In message <[EMAIL PROTECTED]>, Hippolyte Menshikov <[EMAIL PROTECTED]> writes
I would imagine that the main point, then, is not that these place names denote locations inhabited by barbarians, but that they all point to places far away (and ones that would have seemed pretty uninhabitable to an Italian of the time).
I meant that his extremities of the earth cannot be within the Empire, for then they would be semi-tolerable places for his exile. I am not sure that an Italian would have thought of the Orient as uninhabitable; after all Alexander had founded cities there. But it was certainly so far away that Vergil was shaky on the geographical detail; I take the portmanteau to be sheer confusion as in Shakespeare. (Roman poets did not need to pass examinations in geography, and all too often it shows.)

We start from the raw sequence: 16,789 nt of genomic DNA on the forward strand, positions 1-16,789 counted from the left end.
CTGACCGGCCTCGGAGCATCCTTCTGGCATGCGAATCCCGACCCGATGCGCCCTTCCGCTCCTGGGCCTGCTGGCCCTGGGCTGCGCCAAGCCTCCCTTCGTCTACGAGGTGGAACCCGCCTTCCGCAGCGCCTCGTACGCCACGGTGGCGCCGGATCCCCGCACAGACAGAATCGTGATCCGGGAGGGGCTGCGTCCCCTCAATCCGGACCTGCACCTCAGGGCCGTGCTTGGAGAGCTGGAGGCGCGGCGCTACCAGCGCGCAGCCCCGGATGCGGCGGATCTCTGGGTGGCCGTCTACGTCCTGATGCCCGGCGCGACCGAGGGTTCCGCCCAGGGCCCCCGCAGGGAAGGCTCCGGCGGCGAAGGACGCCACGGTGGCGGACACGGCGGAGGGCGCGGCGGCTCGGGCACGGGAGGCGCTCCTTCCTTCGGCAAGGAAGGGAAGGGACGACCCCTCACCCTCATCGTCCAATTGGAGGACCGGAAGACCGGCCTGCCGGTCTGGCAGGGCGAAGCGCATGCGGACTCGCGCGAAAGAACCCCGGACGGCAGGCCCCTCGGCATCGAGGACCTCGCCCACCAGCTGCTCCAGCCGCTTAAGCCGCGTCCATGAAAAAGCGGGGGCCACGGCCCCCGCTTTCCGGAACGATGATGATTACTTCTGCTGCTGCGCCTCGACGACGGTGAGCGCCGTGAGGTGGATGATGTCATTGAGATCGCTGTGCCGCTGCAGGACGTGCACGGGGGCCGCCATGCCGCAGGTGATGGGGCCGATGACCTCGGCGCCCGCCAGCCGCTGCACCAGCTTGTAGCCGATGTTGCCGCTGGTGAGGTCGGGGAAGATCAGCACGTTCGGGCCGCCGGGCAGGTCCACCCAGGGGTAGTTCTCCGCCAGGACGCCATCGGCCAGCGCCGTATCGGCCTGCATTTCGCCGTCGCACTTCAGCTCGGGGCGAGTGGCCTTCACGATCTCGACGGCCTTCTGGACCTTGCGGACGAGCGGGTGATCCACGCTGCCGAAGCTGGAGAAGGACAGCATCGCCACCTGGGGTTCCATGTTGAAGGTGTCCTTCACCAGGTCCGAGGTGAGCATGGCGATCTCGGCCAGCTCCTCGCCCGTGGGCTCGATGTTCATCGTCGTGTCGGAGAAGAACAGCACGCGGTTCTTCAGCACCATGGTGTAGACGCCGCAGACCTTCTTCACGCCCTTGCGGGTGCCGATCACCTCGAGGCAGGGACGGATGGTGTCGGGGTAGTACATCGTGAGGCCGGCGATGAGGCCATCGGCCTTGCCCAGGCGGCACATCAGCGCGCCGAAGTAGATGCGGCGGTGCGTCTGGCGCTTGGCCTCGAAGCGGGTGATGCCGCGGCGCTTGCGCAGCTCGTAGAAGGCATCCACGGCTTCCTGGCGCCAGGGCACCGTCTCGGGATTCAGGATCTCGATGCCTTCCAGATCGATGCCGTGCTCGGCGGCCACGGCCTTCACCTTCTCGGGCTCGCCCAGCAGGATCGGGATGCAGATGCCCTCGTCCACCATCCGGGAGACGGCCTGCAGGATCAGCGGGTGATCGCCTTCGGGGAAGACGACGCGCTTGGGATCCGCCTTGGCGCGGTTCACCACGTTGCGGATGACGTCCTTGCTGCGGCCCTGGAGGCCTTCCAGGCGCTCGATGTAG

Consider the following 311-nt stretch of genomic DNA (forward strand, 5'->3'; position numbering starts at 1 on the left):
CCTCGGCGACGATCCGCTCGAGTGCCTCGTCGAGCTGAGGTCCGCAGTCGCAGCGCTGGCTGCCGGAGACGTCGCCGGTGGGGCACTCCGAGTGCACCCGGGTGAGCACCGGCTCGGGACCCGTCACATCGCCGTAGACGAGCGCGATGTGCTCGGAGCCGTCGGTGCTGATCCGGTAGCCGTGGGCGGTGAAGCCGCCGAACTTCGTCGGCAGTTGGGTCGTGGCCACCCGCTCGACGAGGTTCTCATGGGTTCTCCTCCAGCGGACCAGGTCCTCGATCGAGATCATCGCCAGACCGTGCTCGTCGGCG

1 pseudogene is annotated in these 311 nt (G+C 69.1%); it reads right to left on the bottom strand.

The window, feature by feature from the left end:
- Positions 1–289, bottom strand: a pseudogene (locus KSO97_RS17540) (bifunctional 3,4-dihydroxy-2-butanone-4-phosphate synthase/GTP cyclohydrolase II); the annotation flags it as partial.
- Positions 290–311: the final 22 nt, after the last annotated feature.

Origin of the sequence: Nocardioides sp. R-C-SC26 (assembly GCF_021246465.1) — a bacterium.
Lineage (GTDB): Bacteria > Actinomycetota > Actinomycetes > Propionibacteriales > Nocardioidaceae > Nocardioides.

Best wishes

Leofranc Holford-Strevens
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Leofranc Holford-Strevens
67 St Bernard's Road                                         usque adeone
Oxford               scire MEVM nihil est, nisi ME scire hoc sciat alter?
OX2 6EJ

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